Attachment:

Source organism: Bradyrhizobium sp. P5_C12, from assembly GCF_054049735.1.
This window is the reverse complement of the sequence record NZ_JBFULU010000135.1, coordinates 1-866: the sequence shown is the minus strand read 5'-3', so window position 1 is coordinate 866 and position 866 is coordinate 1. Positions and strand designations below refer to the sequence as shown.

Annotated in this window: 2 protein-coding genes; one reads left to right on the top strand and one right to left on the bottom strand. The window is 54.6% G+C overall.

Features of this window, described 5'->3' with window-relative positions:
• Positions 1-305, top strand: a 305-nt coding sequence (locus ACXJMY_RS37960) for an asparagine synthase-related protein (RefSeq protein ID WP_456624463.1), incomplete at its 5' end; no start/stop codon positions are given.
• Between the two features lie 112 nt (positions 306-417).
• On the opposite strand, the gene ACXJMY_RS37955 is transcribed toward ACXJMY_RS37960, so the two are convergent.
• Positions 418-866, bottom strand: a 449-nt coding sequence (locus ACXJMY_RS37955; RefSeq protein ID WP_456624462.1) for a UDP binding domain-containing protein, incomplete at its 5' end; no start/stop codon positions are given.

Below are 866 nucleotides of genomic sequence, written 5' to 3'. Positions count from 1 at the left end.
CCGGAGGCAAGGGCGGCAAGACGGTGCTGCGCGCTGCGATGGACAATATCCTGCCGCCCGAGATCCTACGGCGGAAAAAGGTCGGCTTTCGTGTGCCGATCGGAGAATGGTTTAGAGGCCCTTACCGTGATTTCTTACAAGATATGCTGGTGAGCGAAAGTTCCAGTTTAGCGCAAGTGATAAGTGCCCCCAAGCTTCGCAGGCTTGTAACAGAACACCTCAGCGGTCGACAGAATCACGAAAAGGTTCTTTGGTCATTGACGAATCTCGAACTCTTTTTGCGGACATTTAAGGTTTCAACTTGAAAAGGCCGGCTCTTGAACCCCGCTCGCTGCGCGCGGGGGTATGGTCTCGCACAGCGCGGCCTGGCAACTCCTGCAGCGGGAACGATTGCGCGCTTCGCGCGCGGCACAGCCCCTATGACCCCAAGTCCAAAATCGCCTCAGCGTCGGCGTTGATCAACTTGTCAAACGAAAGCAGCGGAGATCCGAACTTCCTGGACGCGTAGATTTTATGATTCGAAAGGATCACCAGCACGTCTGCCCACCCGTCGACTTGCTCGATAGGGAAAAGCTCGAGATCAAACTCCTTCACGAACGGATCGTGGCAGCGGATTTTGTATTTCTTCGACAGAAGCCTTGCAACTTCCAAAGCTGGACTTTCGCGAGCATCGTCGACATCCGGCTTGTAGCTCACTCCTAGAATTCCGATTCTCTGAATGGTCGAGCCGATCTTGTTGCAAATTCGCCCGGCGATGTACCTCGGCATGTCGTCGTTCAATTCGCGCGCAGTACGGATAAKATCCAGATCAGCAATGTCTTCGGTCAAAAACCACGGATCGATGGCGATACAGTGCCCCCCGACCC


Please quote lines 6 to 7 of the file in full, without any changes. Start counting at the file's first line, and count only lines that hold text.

• Between the two features lie 112 nt (positions 306-417).
• On the opposite strand, the gene ACXJMY_RS37955 is transcribed toward ACXJMY_RS37960, so the two are convergent.